TOLEDO, Ohio (AP) — Ohio's largest cities cleaned up Monday from a weekend of violent protests, with some extending emergency curfews over the next few days.
Cleveland's decision to continue its curfew two more days created confusion Monday morning, with downtown freeway exit ramps and streets blocked to traffic. Commuters weren't being allowed past roadblocks, backing up traffic on freeways.
Mayor Frank Jackson's order, issued Sunday, had said the downtown area was off limits to everyone except those who live or work there and people going to medical appointments. Some people drove around the roadblocks, WEWS-TV reported.
Gov. Mike DeWine had called out the National Guard and highway patrol Saturday to help enforce laws in Cleveland and Columbus, where the mayors said more than 100 properties were damaged.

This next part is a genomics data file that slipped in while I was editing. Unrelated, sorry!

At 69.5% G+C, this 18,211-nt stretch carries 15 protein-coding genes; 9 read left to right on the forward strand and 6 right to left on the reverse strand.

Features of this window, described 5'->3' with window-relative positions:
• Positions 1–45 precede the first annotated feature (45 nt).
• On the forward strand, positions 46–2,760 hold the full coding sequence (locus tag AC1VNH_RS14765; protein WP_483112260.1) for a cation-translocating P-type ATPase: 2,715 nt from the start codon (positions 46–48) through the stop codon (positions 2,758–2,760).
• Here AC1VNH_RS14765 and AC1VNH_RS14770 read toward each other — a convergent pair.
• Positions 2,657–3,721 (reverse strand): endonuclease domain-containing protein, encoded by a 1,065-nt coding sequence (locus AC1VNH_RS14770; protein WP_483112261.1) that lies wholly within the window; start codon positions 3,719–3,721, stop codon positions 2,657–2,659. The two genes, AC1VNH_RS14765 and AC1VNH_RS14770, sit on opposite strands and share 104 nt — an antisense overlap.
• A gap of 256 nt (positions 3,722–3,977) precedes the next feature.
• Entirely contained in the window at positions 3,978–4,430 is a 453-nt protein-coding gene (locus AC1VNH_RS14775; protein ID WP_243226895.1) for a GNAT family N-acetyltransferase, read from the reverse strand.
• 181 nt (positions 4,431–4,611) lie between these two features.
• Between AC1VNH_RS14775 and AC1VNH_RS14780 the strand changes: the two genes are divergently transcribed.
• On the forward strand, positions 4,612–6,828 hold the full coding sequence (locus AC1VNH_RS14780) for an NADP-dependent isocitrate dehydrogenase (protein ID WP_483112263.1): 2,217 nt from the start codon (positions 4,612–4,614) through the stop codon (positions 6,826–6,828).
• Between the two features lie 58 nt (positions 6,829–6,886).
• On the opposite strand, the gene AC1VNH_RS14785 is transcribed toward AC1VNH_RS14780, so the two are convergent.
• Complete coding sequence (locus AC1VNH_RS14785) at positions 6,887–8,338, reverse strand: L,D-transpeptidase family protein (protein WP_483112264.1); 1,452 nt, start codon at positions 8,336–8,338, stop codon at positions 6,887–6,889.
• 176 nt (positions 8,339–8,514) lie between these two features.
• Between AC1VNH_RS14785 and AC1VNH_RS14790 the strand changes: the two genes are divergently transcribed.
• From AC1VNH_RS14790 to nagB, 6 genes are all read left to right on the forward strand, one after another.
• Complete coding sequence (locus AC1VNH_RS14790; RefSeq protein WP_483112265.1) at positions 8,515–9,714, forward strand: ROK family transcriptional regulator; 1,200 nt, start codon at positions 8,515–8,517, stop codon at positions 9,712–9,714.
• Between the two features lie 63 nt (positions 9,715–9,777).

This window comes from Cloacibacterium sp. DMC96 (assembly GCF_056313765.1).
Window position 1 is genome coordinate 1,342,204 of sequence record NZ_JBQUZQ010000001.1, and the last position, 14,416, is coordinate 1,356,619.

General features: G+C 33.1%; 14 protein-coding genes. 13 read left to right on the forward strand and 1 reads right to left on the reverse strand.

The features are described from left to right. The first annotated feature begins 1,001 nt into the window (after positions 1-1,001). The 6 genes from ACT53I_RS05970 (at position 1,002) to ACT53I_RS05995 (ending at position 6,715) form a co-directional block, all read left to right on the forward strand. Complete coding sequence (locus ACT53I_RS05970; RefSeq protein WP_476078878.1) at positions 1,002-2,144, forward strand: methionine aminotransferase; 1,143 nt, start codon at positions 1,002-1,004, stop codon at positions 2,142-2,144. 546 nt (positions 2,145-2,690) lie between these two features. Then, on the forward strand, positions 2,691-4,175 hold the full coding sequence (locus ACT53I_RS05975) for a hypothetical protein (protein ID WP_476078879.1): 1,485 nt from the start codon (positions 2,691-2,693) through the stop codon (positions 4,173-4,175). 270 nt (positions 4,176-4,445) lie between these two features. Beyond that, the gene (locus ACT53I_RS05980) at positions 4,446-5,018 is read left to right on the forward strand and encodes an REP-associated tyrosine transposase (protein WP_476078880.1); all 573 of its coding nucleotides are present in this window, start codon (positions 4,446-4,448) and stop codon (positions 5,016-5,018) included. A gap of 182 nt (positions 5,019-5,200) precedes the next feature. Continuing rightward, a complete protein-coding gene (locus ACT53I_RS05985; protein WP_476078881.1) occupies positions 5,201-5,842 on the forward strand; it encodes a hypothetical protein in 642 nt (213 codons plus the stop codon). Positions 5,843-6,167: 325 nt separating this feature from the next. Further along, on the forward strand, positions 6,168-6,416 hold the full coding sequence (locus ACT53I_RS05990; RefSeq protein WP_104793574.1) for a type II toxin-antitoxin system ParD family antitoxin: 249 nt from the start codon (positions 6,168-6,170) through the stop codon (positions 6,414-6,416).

In Cincinnati, a nighttime curfew was extended through Monday. More than 100 people were arrested Sunday during protests sparked by the death of George Floyd in Minnesota. Floyd, a black man in handcuffs, died after a white officer pressed his knee into his neck for several minutes, even after he stopped moving and pleading for air.
Protests also erupted over the weekend in Toledo, Akron, Dayton and smaller cities. The damage across the state was still being tallied.
Cleveland fire officials said four police cruisers were torched and a fire truck and an ambulance were damaged. First responders were injured, none seriously, officials said.
Volunteers spent Sunday cleaning up from the unrest in Columbus, Toledo and Cleveland.